eluded their vigilance, and departed without being noticed even by the sentinels at the palace gate.
Next day the king was sorely puzzled and grieved when, on making enquiries, he found that no one in the palace could give him the slightest information about the lady to whom he had given the ring, in token of his admiration and choice. He ordered a search through all the country round, to find out, if possible, who the maiden was; but all was of no avail, for the damsel could not be discovered high or low. At this the king, from grief and disappointment, sickened, and lay in a stupor for days together, until the physicians began to fear he would not live much longer. One day Horse-skin met his majesty's nurse, and asked her how the king was. The nurse said the king was so ill that he was not expected to live through the day, all through the violent passion his majesty had conceived for the damsel to whom he had given the ring, and of whom no traces could be found. "And," said she, "unless the cruel girl makes herself known to his majesty soon, we shall lose our beloved king."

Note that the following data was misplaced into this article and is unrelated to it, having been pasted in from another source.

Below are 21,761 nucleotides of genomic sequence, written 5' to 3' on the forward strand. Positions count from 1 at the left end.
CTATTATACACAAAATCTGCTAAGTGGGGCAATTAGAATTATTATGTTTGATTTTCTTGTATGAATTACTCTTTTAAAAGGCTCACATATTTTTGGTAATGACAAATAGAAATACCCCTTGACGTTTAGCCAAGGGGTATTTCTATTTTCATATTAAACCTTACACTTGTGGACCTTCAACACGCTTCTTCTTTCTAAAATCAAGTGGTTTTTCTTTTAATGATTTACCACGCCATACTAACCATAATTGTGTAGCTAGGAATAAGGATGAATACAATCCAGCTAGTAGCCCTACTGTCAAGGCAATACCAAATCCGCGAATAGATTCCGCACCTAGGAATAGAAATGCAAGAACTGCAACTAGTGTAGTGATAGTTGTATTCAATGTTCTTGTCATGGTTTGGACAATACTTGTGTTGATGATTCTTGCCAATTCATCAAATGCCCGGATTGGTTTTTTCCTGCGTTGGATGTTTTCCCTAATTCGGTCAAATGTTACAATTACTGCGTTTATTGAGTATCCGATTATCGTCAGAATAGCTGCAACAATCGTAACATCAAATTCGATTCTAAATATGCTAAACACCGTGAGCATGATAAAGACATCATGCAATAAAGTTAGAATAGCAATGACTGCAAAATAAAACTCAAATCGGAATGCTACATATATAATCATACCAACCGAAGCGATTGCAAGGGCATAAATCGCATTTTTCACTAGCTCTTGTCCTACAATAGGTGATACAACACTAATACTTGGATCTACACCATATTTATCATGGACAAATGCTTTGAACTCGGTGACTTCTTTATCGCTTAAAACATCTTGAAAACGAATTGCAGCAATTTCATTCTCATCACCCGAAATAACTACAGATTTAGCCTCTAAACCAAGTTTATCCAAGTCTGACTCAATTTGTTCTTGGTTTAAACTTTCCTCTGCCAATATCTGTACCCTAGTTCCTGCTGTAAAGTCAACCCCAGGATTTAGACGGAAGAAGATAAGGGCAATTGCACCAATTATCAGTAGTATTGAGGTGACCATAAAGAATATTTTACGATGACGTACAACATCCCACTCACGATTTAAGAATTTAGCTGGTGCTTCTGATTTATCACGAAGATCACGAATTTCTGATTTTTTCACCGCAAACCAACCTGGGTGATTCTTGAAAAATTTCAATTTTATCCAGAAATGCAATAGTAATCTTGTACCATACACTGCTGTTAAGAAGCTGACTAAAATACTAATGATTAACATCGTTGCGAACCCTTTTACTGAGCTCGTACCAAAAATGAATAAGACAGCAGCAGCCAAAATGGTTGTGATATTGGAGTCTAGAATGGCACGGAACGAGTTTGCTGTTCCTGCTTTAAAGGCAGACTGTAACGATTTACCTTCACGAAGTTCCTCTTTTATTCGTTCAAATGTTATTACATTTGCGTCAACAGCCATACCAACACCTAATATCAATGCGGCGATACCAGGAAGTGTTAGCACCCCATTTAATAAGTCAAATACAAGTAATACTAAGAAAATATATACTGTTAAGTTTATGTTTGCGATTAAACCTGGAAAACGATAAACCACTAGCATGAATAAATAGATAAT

The nurse was at the time carrying some broth to give to the king; and Horse-skin took this opportunity to drop the ring into the basin, without the nurse perceiving her. Great was the king's surprise when he discovered the ring; and the nurse being asked who had put that ring in his broth, replied that